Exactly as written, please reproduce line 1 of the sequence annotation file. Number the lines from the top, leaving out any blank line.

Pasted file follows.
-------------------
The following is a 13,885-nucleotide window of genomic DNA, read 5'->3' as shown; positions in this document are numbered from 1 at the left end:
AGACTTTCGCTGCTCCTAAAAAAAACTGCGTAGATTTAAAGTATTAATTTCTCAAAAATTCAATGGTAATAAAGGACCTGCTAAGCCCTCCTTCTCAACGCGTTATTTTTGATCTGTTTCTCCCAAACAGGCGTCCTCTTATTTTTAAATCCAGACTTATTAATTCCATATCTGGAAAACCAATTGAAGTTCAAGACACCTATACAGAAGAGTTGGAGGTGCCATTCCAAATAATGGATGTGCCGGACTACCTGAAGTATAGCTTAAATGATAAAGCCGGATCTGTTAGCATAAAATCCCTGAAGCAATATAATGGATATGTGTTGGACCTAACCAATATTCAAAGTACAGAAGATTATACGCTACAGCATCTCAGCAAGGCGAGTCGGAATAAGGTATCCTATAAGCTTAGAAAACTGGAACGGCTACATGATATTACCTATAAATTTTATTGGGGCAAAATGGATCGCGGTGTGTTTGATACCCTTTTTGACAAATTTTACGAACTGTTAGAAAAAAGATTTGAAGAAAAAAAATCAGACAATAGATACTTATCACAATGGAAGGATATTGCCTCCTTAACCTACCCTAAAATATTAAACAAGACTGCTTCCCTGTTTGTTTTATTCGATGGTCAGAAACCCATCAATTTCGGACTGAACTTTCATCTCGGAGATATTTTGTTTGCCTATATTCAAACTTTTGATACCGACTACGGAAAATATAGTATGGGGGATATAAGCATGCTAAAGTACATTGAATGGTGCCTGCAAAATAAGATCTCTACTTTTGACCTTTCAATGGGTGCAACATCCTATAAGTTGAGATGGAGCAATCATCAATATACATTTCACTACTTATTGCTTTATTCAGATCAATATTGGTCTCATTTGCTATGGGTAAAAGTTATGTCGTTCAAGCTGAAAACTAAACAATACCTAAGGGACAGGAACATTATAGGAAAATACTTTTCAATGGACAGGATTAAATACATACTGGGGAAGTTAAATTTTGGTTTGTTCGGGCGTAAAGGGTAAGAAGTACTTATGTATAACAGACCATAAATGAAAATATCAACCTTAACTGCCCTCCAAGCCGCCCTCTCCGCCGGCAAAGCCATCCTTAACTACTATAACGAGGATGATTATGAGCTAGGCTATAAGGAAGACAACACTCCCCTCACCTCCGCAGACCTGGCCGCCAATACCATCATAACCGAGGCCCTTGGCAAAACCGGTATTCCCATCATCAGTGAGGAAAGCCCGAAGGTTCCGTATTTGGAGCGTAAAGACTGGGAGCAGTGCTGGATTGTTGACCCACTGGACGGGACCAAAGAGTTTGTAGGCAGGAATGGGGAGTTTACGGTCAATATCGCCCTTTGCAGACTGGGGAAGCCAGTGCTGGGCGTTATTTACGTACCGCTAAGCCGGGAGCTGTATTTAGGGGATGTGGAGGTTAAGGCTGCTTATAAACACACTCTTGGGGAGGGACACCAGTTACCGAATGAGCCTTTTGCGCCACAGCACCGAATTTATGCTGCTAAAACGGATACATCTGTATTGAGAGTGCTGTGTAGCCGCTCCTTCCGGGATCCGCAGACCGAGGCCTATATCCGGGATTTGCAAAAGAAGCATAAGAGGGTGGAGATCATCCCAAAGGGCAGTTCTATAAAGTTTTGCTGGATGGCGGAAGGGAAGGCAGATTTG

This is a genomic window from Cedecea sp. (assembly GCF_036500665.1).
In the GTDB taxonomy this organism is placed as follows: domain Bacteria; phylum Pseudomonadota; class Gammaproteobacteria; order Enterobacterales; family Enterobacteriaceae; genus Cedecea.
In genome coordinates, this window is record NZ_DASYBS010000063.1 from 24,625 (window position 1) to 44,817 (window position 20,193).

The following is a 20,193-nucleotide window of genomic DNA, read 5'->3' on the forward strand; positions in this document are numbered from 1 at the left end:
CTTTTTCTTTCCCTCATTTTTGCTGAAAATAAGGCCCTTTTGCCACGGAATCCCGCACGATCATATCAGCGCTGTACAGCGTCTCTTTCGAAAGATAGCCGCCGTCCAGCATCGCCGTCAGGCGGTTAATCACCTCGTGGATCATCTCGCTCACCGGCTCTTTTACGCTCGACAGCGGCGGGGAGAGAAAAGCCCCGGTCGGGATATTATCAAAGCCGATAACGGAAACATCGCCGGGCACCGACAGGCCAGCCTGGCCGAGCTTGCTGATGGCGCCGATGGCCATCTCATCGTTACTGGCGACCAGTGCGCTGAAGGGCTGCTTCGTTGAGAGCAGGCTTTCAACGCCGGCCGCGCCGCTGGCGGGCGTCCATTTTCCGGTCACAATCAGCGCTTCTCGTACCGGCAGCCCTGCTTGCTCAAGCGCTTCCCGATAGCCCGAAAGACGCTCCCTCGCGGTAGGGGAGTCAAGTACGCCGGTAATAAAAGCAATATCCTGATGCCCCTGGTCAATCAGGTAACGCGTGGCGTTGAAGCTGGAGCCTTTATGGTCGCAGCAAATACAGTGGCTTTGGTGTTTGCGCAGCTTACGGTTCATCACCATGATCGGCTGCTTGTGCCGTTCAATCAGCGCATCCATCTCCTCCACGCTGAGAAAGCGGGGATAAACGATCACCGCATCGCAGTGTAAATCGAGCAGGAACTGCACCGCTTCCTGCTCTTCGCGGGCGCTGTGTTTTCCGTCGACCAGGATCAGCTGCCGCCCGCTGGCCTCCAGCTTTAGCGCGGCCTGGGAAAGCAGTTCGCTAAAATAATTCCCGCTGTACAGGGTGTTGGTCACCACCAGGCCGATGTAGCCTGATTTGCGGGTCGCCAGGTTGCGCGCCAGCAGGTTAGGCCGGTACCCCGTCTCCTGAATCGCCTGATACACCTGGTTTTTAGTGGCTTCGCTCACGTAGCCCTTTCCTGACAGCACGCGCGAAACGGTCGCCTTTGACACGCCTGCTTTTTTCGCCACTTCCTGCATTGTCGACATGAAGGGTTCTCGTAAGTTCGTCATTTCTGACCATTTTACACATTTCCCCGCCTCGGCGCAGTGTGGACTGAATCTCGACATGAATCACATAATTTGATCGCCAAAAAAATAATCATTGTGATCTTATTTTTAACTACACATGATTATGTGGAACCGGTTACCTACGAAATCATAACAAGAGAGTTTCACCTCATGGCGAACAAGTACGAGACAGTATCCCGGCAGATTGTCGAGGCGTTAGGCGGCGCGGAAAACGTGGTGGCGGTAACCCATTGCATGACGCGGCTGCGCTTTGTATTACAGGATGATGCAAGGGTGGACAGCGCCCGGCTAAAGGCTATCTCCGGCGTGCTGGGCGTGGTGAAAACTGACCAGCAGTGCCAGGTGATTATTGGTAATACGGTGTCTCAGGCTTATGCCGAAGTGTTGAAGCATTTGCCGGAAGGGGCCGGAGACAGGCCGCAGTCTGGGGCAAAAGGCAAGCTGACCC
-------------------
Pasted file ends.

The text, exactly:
The following is a 13,885-nucleotide window of genomic DNA, read 5'->3' as shown; positions in this document are numbered from 1 at the left end: